This collection of four stories is, as longtime fans of Thomas Bernhard would expect, bleakly comic and inspiringly rancorous. The subject of his stories vary: in one, Goethe summons Wittgenstein to discuss the Tractatus Logico-Philosophicus; ‘Montaigne: A Story in Twenty-Two Instalments’ tells of a young man sealing himself in a tower to read; ‘Reunion’, meanwhile, satirizes that very impulse to escape; and the final story rounds out the collection by making Bernhard himself a victim, persecuted by his greatest enemy—his very homeland of Austria. Underpinning all these variously comic, tragic and bitingly satirical excursions is Bernhard’s abiding interest in, and deep knowledge of, the philosophy of doubt.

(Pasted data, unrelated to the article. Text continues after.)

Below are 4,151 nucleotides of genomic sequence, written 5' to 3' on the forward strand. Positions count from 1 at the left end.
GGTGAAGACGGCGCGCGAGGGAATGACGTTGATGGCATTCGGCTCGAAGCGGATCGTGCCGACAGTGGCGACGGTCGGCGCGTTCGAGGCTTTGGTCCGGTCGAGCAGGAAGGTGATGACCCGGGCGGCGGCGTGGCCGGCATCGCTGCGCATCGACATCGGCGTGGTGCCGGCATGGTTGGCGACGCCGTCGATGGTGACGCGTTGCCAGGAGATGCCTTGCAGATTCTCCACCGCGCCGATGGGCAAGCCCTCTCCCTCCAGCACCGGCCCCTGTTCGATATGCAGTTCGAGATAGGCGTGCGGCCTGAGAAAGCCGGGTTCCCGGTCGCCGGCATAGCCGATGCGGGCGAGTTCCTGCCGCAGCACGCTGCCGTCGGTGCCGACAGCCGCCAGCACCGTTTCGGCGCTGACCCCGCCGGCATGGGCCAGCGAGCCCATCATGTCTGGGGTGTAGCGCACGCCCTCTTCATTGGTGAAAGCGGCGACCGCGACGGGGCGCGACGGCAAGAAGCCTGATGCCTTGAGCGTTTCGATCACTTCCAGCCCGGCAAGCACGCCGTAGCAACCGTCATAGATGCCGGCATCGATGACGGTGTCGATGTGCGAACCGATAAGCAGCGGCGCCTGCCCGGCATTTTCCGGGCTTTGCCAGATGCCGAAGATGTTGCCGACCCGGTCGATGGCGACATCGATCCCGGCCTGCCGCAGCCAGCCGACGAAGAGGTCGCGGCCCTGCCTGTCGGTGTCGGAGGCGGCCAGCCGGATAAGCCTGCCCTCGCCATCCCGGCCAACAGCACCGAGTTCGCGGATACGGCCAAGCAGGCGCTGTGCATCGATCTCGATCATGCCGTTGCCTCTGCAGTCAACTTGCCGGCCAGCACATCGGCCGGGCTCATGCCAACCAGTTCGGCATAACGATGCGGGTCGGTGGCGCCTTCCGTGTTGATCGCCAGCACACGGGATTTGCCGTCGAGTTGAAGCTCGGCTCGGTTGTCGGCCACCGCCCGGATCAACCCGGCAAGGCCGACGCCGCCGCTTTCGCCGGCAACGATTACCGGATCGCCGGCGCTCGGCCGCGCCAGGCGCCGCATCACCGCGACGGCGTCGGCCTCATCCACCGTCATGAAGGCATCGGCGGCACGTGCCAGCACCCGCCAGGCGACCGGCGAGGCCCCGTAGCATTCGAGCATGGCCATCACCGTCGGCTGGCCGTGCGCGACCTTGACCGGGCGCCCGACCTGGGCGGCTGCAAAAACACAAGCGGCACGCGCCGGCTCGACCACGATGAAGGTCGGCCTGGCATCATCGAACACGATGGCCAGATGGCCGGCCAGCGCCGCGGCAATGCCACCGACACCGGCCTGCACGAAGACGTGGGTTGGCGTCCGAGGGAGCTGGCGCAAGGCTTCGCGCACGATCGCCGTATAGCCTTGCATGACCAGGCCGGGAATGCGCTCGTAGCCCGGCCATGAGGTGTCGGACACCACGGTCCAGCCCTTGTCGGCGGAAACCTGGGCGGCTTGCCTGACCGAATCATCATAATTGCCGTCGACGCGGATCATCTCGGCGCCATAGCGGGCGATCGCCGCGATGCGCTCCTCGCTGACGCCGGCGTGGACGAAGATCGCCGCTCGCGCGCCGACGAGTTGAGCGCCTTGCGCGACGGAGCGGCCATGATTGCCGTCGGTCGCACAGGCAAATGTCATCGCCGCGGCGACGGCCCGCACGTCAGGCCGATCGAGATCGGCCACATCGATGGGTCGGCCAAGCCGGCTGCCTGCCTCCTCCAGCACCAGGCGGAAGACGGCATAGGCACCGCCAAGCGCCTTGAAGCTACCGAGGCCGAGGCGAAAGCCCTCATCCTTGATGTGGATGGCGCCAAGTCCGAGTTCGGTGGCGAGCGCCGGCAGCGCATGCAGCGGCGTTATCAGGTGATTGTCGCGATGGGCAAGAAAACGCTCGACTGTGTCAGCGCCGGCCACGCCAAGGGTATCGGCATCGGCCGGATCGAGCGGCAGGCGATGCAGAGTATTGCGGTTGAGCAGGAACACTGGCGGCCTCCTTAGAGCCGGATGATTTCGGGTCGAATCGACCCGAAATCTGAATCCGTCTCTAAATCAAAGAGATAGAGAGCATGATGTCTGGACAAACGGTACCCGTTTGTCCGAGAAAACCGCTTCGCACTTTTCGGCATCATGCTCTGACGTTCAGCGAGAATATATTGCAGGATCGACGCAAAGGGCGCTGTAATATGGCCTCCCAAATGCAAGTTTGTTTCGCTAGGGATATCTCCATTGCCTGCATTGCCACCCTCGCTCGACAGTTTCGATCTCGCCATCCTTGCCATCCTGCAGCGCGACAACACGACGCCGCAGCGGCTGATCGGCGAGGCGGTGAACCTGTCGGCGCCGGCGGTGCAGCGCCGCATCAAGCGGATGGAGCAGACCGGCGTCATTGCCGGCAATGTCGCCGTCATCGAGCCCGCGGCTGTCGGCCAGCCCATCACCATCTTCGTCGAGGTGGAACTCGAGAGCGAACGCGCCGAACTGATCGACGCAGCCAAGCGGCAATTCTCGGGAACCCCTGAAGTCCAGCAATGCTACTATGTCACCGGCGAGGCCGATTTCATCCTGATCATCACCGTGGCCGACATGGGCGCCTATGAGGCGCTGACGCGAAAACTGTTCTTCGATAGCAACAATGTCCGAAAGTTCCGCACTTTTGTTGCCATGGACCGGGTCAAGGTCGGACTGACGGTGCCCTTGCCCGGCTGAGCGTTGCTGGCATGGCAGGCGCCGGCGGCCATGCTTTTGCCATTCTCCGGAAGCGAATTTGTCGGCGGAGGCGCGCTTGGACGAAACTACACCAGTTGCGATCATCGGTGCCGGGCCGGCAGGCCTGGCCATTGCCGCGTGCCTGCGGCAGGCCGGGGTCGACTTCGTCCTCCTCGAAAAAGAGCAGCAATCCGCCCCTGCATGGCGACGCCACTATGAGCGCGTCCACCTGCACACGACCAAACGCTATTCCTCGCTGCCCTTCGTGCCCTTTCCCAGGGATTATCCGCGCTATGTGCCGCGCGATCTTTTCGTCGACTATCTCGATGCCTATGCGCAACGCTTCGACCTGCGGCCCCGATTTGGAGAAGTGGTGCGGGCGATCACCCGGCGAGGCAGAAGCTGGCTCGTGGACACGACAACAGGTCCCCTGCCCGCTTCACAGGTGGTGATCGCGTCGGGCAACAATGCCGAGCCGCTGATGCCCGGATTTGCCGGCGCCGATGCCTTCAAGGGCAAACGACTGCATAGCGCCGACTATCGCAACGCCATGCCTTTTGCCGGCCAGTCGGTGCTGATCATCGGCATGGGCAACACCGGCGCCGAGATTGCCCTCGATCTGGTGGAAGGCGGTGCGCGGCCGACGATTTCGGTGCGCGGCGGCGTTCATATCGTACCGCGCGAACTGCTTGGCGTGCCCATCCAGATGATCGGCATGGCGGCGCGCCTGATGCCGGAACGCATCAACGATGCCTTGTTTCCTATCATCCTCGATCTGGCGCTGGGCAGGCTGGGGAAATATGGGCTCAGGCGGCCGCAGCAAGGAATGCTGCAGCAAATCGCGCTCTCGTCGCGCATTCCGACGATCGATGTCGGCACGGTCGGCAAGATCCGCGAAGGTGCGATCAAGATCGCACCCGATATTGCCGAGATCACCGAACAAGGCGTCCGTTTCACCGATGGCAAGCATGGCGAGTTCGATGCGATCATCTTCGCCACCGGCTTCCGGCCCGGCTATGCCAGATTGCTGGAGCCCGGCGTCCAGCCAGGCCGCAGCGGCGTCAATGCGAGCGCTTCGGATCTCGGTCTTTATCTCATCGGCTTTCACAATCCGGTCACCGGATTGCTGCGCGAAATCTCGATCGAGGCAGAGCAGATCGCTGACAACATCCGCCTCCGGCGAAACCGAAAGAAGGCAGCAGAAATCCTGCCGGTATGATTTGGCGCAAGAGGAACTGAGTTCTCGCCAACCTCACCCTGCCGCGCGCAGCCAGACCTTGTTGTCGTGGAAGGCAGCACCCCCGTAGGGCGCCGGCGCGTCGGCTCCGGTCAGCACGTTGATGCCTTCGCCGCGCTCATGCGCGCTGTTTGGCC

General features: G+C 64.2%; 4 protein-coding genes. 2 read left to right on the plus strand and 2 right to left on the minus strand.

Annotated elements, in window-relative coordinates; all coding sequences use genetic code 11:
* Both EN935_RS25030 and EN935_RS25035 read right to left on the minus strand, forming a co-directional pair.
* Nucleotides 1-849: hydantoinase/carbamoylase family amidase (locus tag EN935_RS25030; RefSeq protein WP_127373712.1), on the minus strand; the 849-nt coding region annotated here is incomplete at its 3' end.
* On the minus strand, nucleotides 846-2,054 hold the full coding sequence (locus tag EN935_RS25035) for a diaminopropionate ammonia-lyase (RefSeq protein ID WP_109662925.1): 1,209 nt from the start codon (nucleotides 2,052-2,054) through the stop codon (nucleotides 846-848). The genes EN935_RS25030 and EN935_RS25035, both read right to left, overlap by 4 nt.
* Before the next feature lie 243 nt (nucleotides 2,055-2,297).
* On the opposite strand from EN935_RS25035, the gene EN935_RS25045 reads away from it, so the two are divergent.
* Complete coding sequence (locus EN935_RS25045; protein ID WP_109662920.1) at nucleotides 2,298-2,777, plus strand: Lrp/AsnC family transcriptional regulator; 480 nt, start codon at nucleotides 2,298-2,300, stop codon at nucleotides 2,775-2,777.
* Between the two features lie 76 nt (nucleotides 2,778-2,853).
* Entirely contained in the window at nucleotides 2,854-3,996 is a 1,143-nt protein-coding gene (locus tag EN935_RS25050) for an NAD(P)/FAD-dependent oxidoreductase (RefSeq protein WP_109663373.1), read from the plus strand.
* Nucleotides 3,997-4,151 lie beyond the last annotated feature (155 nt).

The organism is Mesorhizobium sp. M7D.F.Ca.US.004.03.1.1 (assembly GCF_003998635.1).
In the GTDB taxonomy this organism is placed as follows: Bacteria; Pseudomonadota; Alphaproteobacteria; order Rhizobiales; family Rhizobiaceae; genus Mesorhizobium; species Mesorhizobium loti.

’A true miserablist, Bernhard refuses to wrap the world in beautifying lies. But reading him is nonetheless a delight, because through the musicality and manic loquacity of his prose, he turns apathy into revolt, misery into exuberance.’ —The Quietus
’Far from fostering monotony, Bernhard’s sardonic wit and sensitivity to the musical rhythms of language seem to fuel endless variations on his favourite obsessions. These include madness, suicide, stifling family environments, and strained, sometimes near incestuous relationships between brothers and sisters.’ —Joseph Schreiber, Numéro Cinq
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